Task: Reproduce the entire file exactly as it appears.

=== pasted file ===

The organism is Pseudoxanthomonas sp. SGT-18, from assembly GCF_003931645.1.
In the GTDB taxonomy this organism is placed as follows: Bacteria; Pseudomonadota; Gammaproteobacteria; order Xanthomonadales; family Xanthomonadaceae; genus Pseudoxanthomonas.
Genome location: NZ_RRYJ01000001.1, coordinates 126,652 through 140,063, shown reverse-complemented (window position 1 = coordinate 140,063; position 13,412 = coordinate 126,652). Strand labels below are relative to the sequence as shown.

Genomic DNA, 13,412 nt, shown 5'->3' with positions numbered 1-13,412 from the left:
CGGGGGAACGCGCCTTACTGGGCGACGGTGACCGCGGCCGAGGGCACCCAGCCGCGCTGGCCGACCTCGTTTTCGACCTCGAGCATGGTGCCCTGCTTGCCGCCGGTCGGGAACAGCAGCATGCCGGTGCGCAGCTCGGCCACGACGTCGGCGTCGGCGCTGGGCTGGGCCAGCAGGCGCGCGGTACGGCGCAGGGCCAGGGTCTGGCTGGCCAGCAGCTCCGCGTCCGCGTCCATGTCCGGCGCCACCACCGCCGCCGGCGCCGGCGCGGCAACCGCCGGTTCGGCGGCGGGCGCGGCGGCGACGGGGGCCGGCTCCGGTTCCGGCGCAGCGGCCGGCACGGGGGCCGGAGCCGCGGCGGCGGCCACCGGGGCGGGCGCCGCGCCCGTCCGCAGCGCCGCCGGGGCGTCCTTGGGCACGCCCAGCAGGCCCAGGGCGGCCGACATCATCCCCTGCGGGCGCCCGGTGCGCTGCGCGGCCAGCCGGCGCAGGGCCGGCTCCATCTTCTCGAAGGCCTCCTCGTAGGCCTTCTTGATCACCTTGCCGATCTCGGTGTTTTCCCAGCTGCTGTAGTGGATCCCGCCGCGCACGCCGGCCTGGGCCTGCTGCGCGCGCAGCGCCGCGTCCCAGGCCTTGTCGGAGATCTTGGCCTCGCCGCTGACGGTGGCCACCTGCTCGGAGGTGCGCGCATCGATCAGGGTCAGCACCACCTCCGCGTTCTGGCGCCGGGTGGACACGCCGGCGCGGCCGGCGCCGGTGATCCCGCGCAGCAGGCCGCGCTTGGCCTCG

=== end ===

The organism is Pseudoxanthomonas sp. SGT-18, from assembly GCF_003931645.1.
In the GTDB taxonomy this organism is placed as follows: Bacteria; Pseudomonadota; Gammaproteobacteria; order Xanthomonadales; family Xanthomonadaceae; genus Pseudoxanthomonas.
Genome location: NZ_RRYJ01000001.1, coordinates 126,652 through 140,063, shown reverse-complemented (window position 1 = coordinate 140,063; position 13,412 = coordinate 126,652). Strand labels below are relative to the sequence as shown.

Genomic DNA, 13,412 nt, shown 5'->3' with positions numbered 1-13,412 from the left:
CGGGGGAACGCGCCTTACTGGGCGACGGTGACCGCGGCCGAGGGCACCCAGCCGCGCTGGCCGACCTCGTTTTCGACCTCGAGCATGGTGCCCTGCTTGCCGCCGGTCGGGAACAGCAGCATGCCGGTGCGCAGCTCGGCCACGACGTCGGCGTCGGCGCTGGGCTGGGCCAGCAGGCGCGCGGTACGGCGCAGGGCCAGGGTCTGGCTGGCCAGCAGCTCCGCGTCCGCGTCCATGTCCGGCGCCACCACCGCCGCCGGCGCCGGCGCGGCAACCGCCGGTTCGGCGGCGGGCGCGGCGGCGACGGGGGCCGGCTCCGGTTCCGGCGCAGCGGCCGGCACGGGGGCCGGAGCCGCGGCGGCGGCCACCGGGGCGGGCGCCGCGCCCGTCCGCAGCGCCGCCGGGGCGTCCTTGGGCACGCCCAGCAGGCCCAGGGCGGCCGACATCATCCCCTGCGGGCGCCCGGTGCGCTGCGCGGCCAGCCGGCGCAGGGCCGGCTCCATCTTCTCGAAGGCCTCCTCGTAGGCCTTCTTGATCACCTTGCCGATCTCGGTGTTTTCCCAGCTGCTGTAGTGGATCCCGCCGCGCACGCCGGCCTGGGCCTGCTGCGCGCGCAGCGCCGCGTCCCAGGCCTTGTCGGAGATCTTGGCCTCGCCGCTGACGGTGGCCACCTGCTCGGAGGTGCGCGCATCGATCAGGGTCAGCACCACCTCCGCGTTCTGGCGCCGGGTGGACACGCCGGCGCGGCCGGCGCCGGTGATCCCGCGCAGCAGGCCGCGCTTGGCCTCG